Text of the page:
Some chapters were more intriguing than others and, yes, there's an environmental diatribe (which I happened to like) in the last 20% of the book or so but I found it a really lovely piece of nature writing.
He goes into depth about fireflies, dragon/damsel-flies, locusts (not my favorite chapter), crickets, roaches, true flies and more. My only real criticism is that I would have like to have had an overview of the insect class before these "case study" chapters began
Give it a listen and you may find yourself intrigued with a part of the natural world you may have ignored.
Wow, this is not what I was expecting. Cousteau rails on scientists, religion, world leaders, common citizens, and more. There's also a lengthy section on the perils of nuclear energy that was provided some news to me but it was just too much.
As the inventor of SCUBA technology and, obviously, a lifetime diver, he saw the oceans deteriorate and whither in a matter of decades so I understand his passionate cry for the planet. I just found some of the science to be a bit lacking in places and too few moments of hope.
I also found the narrator's voice lacked variation but that may have been a function of the text. I made it through this one but just barely (I stepped it up to double speed to get through--THANK YOU iPOD for that ingenius feature).
I enjoyed this book a lot. I have a degree in zoology and already know that evolution is true. This book is really intended to give the "already converted" with an arsenal of studies, arguments, and evidence when we find ourselves in a debate with someone who believes in creation or "intelligent design."
There's some really great stuff here; some things I was already familiar with and and some things that were new. I think it would be pretty challenging material for someone who didn't get much past high school biology but rewarding. Not having the visual aids with the audiobook was a bummer and would make it more challenging for a non-scientist. I'm hoping that this book's popularity indicates that the public is embracing evolution at last.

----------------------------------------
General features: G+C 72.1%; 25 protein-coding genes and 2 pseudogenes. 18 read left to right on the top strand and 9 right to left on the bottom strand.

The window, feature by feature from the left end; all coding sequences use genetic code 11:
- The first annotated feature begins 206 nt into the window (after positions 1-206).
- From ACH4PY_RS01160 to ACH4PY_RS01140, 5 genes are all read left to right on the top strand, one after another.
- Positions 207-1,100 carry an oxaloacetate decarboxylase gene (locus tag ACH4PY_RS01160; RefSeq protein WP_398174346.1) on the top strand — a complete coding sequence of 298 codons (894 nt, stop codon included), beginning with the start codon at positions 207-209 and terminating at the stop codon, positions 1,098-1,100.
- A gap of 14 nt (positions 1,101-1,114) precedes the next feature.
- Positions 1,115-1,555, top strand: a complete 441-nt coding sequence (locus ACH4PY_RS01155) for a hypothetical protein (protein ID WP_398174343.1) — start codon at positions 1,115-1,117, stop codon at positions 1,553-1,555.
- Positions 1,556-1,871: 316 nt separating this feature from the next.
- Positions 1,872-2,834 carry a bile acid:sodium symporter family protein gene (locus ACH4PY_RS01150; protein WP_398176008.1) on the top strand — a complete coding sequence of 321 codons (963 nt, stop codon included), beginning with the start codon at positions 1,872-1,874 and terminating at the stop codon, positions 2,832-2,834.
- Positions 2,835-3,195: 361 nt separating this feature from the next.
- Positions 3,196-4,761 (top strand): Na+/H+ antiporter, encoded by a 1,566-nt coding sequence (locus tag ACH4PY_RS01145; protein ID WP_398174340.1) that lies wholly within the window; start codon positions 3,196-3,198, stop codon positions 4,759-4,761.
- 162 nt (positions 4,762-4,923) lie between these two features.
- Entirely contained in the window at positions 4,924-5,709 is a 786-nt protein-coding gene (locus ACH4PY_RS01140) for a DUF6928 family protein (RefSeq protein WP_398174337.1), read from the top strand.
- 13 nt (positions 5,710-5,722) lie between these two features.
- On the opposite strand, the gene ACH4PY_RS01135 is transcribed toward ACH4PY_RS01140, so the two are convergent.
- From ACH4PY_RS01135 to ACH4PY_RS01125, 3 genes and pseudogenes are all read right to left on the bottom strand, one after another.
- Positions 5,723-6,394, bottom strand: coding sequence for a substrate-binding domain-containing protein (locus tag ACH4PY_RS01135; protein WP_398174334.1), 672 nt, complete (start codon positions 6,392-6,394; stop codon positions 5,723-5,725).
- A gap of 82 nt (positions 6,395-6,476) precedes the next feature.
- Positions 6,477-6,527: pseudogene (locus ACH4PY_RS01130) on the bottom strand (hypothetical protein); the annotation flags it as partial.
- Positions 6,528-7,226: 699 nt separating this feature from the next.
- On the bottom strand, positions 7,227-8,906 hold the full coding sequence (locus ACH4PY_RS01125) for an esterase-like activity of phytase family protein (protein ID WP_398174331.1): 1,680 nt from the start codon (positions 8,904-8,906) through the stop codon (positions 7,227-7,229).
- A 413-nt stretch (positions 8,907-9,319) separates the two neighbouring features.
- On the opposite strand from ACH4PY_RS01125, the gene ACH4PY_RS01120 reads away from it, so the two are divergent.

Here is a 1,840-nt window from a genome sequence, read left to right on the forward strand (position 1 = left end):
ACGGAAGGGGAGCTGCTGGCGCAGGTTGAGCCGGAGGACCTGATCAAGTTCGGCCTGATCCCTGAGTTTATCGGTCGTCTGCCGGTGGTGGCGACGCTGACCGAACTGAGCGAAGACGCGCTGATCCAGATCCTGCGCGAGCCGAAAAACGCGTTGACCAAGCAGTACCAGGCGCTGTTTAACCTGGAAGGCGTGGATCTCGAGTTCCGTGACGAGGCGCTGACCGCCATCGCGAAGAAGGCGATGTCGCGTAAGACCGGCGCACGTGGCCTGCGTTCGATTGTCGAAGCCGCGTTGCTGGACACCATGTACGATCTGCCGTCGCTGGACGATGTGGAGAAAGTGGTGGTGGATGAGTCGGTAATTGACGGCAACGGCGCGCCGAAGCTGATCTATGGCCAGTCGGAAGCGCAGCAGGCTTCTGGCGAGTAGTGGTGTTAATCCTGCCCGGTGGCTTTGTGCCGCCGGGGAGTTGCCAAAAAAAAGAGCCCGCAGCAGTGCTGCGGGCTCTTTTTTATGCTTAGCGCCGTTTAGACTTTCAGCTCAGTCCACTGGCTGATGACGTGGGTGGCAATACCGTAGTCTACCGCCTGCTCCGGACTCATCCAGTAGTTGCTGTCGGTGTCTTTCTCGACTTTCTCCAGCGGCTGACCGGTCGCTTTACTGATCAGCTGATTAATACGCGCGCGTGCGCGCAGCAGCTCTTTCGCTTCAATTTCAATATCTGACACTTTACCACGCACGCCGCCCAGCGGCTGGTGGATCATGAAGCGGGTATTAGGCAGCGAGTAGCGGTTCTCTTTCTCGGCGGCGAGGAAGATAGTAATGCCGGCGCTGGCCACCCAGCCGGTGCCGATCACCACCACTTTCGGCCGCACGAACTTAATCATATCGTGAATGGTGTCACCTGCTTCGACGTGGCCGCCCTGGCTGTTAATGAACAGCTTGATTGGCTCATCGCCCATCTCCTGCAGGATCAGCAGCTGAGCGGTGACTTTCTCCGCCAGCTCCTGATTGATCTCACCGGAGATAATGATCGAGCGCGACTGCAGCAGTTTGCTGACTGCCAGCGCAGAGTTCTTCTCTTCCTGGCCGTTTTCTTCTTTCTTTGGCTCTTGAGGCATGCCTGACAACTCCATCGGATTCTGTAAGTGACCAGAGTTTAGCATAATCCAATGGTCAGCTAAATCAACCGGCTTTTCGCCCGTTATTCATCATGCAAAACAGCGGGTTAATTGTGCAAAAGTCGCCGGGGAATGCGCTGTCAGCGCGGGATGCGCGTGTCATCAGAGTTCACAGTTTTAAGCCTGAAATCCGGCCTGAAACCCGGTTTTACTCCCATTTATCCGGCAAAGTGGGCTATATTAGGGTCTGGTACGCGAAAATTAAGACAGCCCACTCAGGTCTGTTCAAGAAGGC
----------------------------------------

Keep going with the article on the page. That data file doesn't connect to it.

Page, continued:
There were so many wonderful bits I could detail but I will let you discover for yourself. I do encourage this book to anyone who's even considering this book and obviously you are if you're reading this. I found the "tag-team" reading with his wife a bit distracting at times. Dawkins reads most of it (probably 65%) and did an excellent job. His wife's reading worked sometimes and not at others. Not ruinous, in my opinion.
This book had a big impact on me as a young adult and I've read it about three times. Tried it again in mid-life and it didn't have quite the impact but I think part of that was the reader; I don't usually complain about it but is reading sounded labored; there was a strange little cough at the end of so many sentences, like he's been a life-long smoker or something. I tend to think it's just his way of giving inflection and denoting the end of sentence/paragraph but it was really distracting.